- Super easy home iron and comfortable to use
- 150 grams per min burst
- No digital temperature display
4. Panasonic 360
The Panasonic 360 Cordless iron is built for convenience and portability. Not only is the iron completely cordless, but the soleplate is also multi-directional, meaning that it has a tapered tip towards the back as well. You can iron almost anywhere and in any direction. It even has a easy-to-carry storage case for quilting and sewing retreats. It has similar anti-calc features of the other irons and a super-long 30 minute auto shut-off time. The only downside is that it doesn’t have the power to handle very large loads. It is however perfect for students, small households and light loads as well as quilting enthusiasts.
- Cordless freedom and convenience
- Multi-directional ironing thanks to the double-tip soleplate
- Portable for classes, sewing retreats, and even mobile homes
- Heat resistant carry case means you can pack it away even when hot
- Smaller water tank
5. PurSteam – Low Budget Stainless Steel Steam Iron
The incredibly low price is what makes the PuSteam one of the most popular irons in the world. It gets the job done albeit with a slightly inferior build quality and very basic adjustments. Overall , it feels a little “plasticky” and the buttons and dials are perhaps a little flimsy, but if you expect nothing fancy, you’ll get a perfectly standard iron. It’s not recommended for larger ironing loads or specialized work but if budget is your primary concern, it will do the job at a hugely reduced price.
- Excellent price
- Average power
- Medium build quality and comfort
Stainless Steel Sole Plate Irons Advice
Why Choose Stainless Steel Sole Plate Irons Over Ceramic
Okay, before we start… let’s be honest, this is just my humble opinion and there is no scientific reasoning supporting my opinion… it’s just my opinion.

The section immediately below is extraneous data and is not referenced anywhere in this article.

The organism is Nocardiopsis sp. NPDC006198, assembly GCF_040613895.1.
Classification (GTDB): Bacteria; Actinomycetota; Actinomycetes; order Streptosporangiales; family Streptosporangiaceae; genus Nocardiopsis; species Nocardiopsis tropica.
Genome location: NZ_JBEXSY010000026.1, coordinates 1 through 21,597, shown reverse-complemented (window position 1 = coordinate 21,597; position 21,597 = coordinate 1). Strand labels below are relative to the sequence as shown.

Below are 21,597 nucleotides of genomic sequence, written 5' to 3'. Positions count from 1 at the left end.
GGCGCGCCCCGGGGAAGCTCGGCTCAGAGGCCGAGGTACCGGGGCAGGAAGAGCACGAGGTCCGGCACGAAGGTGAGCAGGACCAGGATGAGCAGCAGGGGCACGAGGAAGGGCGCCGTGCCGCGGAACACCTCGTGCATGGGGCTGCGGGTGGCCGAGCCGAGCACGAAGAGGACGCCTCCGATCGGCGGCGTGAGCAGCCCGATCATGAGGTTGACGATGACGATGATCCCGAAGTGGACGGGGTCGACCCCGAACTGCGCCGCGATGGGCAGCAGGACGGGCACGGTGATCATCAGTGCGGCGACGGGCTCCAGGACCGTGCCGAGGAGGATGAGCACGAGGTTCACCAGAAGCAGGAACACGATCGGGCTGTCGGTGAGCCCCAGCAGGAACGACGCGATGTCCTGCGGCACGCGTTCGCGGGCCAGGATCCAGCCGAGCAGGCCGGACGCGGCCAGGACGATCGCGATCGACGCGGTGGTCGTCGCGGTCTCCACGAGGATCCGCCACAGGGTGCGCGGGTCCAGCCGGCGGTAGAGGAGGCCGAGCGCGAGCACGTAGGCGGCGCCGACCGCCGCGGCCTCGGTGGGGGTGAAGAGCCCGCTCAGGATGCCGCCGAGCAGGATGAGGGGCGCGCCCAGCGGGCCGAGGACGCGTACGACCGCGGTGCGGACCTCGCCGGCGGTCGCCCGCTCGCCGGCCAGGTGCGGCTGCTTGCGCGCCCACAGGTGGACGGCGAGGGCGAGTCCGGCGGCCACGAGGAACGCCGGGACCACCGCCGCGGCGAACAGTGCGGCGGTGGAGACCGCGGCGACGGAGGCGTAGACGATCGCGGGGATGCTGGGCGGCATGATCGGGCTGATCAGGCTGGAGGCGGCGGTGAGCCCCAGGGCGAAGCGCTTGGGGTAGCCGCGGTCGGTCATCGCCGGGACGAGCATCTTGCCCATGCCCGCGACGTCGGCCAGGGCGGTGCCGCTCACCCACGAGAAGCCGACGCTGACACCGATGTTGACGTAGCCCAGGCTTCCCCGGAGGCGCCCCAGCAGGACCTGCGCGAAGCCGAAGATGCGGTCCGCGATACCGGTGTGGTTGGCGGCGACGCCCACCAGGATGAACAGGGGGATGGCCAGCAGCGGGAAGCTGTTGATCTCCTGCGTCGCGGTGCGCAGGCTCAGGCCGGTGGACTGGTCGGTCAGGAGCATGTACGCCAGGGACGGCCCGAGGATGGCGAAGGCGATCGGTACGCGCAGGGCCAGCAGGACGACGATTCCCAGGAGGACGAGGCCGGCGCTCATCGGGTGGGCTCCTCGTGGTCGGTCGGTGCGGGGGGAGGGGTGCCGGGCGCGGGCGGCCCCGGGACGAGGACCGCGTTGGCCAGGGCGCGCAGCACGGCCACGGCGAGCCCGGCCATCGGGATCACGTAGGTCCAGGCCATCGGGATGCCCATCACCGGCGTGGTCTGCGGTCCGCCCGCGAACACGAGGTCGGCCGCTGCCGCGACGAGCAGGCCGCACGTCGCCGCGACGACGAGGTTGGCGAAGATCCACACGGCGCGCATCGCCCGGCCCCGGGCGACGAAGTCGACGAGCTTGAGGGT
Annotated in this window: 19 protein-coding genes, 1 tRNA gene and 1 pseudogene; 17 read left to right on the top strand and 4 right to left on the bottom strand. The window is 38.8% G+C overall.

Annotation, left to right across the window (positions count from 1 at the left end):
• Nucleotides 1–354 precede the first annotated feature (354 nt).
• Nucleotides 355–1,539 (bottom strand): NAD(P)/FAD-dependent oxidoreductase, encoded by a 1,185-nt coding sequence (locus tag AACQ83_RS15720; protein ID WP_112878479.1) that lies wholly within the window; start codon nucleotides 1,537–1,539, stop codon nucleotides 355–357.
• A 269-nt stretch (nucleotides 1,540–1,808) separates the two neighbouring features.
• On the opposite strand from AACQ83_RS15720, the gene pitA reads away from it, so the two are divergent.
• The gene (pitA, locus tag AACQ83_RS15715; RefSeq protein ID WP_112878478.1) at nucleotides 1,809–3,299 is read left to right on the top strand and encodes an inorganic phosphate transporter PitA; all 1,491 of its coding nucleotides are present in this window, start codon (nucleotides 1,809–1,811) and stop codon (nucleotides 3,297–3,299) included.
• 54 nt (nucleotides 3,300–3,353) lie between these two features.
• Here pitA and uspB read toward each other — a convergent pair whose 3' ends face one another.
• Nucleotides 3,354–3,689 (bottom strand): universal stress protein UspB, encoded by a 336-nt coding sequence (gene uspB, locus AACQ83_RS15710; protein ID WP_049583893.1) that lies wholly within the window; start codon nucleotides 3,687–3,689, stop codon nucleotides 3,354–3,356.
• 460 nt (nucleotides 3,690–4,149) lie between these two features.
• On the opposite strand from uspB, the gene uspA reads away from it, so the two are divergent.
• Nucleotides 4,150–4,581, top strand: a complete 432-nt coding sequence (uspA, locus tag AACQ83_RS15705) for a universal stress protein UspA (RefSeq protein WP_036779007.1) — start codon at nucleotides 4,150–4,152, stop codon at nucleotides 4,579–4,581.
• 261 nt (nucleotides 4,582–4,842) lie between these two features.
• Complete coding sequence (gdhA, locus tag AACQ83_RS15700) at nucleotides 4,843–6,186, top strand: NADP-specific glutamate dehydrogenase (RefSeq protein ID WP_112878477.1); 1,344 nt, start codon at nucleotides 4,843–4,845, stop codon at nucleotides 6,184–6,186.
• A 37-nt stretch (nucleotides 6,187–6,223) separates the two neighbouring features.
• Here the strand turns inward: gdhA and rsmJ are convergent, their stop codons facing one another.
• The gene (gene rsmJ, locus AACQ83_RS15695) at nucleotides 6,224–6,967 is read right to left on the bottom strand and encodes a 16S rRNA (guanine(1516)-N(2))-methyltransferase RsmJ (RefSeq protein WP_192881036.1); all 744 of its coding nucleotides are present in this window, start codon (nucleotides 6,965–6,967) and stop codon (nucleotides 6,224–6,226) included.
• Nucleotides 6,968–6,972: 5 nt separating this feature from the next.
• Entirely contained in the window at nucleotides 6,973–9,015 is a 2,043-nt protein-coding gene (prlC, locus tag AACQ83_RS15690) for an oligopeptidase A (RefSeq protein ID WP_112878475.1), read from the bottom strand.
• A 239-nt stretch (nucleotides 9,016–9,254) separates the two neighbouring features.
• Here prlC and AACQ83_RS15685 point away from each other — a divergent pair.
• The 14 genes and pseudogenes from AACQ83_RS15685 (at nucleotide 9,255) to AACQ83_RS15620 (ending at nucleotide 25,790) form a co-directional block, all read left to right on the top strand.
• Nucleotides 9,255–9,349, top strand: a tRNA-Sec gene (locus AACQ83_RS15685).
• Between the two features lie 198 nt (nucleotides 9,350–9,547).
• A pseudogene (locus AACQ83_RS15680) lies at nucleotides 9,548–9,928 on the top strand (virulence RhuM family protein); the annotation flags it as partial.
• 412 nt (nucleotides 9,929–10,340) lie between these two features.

I feel that the trend in hi-tech, coated and ceramic soleplates with fancy names like Ultra-Glide, do not actually glide as smoothly as plain ol’ stainless steel. Believe me, I’ve used a LOT of irons. I currently have about 30 in our studio and I swear the stainless steel ones just feel nicer.
Also, because of the fancy ceramic coatings that can damage very easily, you constantly feel like you’re “being careful” when using the iron. The slightest nick or scratch can sometimes damage the coating and it basically impossible to repair. We’ve had iron’s delivered where the ceramic soleplate was already damaged just during delivery.
Cleaning it is an even bigger consideration if you want to protect the delicate coating. Stainless steel on the other hand, cleans like a dream and is very easy to maintain for years.
I know the marketing says otherwise, but I honestly feel that the manufacturers who claim that ceramic is better, are trying to add yet another unnecessary feature to their packaging to try and outsell their competitors, rather than looking at if it actually helps you as a consumer.
In the end, the choice lies with you, but if you’re reading this article, I already know which way you’re leaning. Good luck!